Viewfinder: Unscripted

I have to confess that my first video project (Super 8mm film) was poorly planned. Actually, it was unscripted. To be honest, we didn’t have a pre-production phase. A few 15-year-old friends and I just bought some film and borrowed a father’s movie camera and we just started shooting. I suppose that, technically, the pre-production happened immediately before the shooting. Someone came up with an idea, shared it as a spoken suggestion, we deliberated and then pressed the record button. While this was not necessarily the best video I ever made, it certainly was one of the most rewarding.

The video was produced for the pleasure of the video makers as opposed to some unknown audience, so this explains why pre-production was unnecessary. We were the intended audience (and perhaps some other friends). Creating video for the pleasure of creation is an under-rated activity. It can be therapeutic, recreational or entertaining, and is usually all three. Perhaps a good name for this is making video to make video.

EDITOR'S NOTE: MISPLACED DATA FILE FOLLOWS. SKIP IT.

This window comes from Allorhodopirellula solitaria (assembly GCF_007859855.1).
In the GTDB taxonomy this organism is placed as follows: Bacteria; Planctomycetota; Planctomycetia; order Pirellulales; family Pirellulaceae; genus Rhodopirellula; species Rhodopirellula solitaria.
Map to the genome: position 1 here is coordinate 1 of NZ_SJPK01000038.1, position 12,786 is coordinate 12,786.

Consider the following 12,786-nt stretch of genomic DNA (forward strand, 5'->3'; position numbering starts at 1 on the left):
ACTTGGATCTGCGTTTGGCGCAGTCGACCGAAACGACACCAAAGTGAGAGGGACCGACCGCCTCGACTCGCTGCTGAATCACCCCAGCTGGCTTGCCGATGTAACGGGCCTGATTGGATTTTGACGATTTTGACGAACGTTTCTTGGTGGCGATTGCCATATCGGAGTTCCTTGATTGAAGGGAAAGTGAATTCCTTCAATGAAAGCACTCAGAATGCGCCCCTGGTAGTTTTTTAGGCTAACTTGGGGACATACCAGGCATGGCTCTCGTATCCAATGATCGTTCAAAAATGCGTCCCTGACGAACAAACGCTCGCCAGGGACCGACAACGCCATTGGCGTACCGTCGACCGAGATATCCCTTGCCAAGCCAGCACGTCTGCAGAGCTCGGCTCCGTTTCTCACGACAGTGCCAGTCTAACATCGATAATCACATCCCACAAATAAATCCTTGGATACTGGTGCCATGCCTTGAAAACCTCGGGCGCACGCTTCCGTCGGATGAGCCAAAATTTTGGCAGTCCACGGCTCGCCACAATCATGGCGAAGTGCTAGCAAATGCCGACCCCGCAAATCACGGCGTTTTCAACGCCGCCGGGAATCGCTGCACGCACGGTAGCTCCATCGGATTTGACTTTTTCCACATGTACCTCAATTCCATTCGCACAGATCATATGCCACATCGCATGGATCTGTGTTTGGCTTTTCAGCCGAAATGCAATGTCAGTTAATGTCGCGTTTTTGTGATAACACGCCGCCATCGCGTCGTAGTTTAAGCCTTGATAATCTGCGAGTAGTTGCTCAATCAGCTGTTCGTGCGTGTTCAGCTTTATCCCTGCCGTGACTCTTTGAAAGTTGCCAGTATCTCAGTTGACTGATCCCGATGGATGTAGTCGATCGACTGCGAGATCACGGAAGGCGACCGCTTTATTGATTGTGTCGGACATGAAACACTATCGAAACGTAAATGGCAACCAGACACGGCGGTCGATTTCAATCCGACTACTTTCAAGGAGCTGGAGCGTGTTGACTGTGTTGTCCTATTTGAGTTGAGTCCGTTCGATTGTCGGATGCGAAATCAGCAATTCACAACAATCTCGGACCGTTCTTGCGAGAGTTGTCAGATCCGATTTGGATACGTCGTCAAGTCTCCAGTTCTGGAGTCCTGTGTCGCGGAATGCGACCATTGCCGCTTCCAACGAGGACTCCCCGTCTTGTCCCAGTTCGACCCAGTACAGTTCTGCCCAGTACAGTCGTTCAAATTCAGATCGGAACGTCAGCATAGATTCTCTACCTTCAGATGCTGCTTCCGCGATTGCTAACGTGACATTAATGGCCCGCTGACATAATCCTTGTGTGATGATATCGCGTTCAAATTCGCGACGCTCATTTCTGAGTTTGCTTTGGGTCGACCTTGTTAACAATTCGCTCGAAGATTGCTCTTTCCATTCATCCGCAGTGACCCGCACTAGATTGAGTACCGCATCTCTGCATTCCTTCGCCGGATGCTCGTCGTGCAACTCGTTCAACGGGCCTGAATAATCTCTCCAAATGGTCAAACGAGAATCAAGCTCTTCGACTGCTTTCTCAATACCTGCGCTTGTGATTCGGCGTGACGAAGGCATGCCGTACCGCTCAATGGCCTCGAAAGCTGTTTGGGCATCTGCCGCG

It’s similar to taking a bicycle ride, doodling or making a sand castle. These activities do not have a pre-production phase. Bike rides often have no destination, doodles may never have a vision before completion and sand castles evolve depending upon the behavior of the sand. Things change when minor obstacles seem to get in the way. The simple experience of engaging in a pursuit often changes the destination. Bike riders change course to avoid traffic, doodles change as the artist observes the work-in-progress and wet sand inspires builders to create sharper-edged castles.

Some of you have experience with making video to make video. You have probably thought about it, but were reluctant to execute it because it seemed too silly. Many of you have indeed made one of these videos, but are reluctant to admit it. However, for most of you hobbyists, this is perhaps the only type of video that you make. Pre-production may not be skipped altogether, it is just highly compressed. In order to make a video with no trace of pre-production; you’d have to shoot extemporaneously, which to some may seem to be almost random shooting.

You could use automatic video editing software. Muvee, Pinnacle’s Smartmovie or ACD VideoMagic are software packages which make edit decisions for you based upon the tempo of a music track (among other variables). These unscripted, unplanned videos can be a joy to make, but they may be painful to watch later. Years later (or even a few days later), you may feel really silly because the video may not be screen-worthy. You should not let this stop you. It is a great experience and is as meaningful as taking a walk in the park.

Matthew York is Videomaker‘s Publisher/Editor.

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